There was a furore during the Delhi selection committee meeting regarding the team for 2006-07 Ranji Trophy. The powerful among the Delhi District Cricket Association (DDCA) hierarchy were preventing a tall, lanky pacer named Ishant Sharma - one of the two best youngsters from that year’s trials - the big chance. Some were of the opinion that his run-up was awkward and he overstepped a lot. Batsmen hurled snide remarks at him in the nets during the trials. However, his sharp bounce, ability to swing both ways and the stamina to bowl long spells attracted selection committee chairman Atul Wassan, who had to walk out of the meeting to get Sharma in the team.
Wassan was vindicated when Sharma picked up 4-64 on his debut against Tamil Nadu, bowling 34 overs of the 148 Delhi bowled in the first innings.
“The pitch at Feroze Shah Kotla was more on the slower side and was a beautiful wicket to bat on. But Ishant was getting extra-bounce and that troubled our batsmen. It’s a special thing for pacers to be able to hit the bat hard and he had that ability right from the beginning,” Vidyut Sivaramakrishnan, who was Sharma’s maiden first-class wicket, told Cricket.com.
The same people who mocked him at the trials were in awe when Ishant finished the 2006-07 season as the team’s top wicket-taker with 29 scalps from six matches.
Negativity was all white noise to Ishant. The team’s cause and his contribution to its success were all that mattered. He would run in to bowl ball after ball in the nets until everyone else, including the tail-enders, had batted.
“He was ever-ready to punish his body, bowling long spells in the nets. I have not come across a student who would not return the ball after a few overs during practice. The ball that I gave him would be used right through the afternoon, batsman after batsman. Ishant can be the most lovable trainee for any coach,” his childhood coach Shravan Kumar recalled in a recent interview with Sportstar.
When multiple injuries threatened his international career, he gladly sacrificed white-ball cricket to prolong his Test career. He focused on his fitness, strengthening his ankle and knee for which he had to undergo surgeries in 2012 and 2014.
“He became another Virat Kohli only. The bowling Virat Kohli," India’s Strength and Conditioning coach Shankar Basu told Cricbuzz in a recent interview. “If you tell him don't eat something, he stopped even looking at it. There was never a question of him missing gym work, if anything there was sometimes a fear of him overdoing it. We had to drag him out of the gym sometimes.”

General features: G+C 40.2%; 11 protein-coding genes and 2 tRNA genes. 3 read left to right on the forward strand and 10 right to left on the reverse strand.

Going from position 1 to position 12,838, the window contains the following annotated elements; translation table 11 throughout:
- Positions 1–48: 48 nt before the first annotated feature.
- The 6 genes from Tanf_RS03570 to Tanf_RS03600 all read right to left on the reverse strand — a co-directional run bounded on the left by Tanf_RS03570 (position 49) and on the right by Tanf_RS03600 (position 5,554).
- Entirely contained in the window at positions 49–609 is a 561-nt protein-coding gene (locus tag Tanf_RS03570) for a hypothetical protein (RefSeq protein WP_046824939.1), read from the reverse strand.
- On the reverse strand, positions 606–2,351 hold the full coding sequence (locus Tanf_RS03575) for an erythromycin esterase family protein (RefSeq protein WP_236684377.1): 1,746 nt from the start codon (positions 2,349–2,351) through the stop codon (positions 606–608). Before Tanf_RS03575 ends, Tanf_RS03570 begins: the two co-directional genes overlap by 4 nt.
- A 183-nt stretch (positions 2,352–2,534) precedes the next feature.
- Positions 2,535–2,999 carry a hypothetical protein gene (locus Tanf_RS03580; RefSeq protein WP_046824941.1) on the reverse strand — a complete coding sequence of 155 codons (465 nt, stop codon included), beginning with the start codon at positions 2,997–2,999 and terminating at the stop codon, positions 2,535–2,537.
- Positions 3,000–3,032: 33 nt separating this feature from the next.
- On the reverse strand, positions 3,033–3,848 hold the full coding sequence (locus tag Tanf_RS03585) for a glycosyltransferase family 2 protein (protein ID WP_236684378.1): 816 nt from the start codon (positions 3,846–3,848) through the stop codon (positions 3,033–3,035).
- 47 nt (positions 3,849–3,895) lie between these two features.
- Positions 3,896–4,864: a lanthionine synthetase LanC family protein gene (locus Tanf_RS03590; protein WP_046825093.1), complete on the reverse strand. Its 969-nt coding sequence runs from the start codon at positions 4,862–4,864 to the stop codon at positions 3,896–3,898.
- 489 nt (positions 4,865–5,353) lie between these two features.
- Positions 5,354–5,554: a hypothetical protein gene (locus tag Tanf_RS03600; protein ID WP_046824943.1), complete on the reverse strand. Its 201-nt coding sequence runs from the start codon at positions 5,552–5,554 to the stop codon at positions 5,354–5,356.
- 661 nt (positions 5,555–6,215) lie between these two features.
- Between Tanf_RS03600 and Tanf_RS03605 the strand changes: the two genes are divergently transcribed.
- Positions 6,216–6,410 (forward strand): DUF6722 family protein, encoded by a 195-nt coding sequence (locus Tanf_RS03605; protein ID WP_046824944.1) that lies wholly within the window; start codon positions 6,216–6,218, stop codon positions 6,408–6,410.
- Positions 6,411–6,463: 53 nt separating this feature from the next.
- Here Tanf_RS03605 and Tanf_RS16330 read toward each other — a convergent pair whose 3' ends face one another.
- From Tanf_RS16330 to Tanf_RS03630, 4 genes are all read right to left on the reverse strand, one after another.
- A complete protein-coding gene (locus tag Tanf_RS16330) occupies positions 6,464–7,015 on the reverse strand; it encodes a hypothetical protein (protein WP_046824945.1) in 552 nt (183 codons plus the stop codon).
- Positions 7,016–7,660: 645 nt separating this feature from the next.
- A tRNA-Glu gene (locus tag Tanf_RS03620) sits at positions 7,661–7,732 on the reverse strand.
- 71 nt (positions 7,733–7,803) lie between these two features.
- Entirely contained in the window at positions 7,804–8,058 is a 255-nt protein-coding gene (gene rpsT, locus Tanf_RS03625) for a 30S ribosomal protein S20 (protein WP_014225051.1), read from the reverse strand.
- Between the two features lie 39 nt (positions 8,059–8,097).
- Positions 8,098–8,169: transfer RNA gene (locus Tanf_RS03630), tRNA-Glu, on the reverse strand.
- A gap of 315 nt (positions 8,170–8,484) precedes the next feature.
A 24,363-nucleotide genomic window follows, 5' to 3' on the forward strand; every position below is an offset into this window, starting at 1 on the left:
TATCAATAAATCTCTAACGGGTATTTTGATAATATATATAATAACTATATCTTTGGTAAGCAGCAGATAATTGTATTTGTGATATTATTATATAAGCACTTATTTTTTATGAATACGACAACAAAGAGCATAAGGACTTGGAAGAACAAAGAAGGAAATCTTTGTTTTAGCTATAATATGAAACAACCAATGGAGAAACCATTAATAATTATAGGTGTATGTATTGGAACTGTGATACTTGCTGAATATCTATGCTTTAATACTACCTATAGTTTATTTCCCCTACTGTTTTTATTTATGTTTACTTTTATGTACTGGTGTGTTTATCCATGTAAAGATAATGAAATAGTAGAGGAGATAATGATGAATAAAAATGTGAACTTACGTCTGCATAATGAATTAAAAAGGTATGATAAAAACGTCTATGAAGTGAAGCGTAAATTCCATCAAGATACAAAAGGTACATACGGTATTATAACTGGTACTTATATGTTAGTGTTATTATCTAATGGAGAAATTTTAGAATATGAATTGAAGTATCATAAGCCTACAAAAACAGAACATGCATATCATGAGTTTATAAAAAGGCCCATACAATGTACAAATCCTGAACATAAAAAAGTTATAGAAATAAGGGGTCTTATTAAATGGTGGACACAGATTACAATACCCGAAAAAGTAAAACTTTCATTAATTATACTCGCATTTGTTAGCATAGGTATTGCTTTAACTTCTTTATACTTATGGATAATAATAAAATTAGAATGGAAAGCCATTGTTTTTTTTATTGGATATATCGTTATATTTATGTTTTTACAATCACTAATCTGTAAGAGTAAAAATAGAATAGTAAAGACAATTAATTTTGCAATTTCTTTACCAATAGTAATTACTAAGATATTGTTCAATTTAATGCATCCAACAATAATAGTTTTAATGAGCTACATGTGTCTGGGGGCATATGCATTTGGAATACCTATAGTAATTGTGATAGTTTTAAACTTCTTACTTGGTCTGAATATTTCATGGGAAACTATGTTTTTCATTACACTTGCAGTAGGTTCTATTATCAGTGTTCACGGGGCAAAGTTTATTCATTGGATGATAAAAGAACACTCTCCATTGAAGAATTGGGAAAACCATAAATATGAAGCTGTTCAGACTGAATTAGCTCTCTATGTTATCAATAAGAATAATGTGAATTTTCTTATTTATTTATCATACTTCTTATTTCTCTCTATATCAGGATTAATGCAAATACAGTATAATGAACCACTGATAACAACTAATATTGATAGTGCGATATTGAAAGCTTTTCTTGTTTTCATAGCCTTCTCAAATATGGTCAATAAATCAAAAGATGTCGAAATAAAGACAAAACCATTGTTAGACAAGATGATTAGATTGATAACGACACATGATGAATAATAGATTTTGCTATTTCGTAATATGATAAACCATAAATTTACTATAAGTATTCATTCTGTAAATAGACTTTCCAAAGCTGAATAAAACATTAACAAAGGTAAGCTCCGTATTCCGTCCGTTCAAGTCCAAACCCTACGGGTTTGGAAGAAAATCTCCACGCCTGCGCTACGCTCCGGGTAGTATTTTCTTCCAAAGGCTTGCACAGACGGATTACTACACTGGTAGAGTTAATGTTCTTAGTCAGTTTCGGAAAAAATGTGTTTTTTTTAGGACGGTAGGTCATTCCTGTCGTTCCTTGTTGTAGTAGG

It’s this work ethic that had kept Sharma in the international circuit for over 15 years as he became the second Indian pacer after Kapil Dev to play 100 Tests.
Indian skipper Virat Kohli paid a glowing tribute to his long-time teammate as he reached a rare milestone in the third Test against England in February.
“To maintain your body and play 100 Tests, it’s rare to see a pacer have such longevity these days. He could have easily prioritised white-ball cricket but full credit to him that he didn’t. A lot of people even lose their motivation. He has the skills, if he wanted he could have improved his four-over, 10-over cricket and played in the IPL regularly, or presented himself in T20s and ODIs. But he gave his full commitment to Test cricket,” Kohli said.
At 32, Sharma remains a fast bowler who can bowl long spells while hitting speeds above 140 kmph and a wicket-taking force among India’s burgeoning pace arsenal. He is joint-top with Mohammed Shami for most wickets by Indian pacers in the World Test Championship with 36 scalps from 20 innings and has the best bowling average of 17.4 among Indian bowlers. He is also India’s joint-highest wicket-taker in England with 43 wickets from 19 Test innings.
With all his skill and vast experience, Sharma will be hoping to lead India to the WTC mace in Southampton beginning on June 18.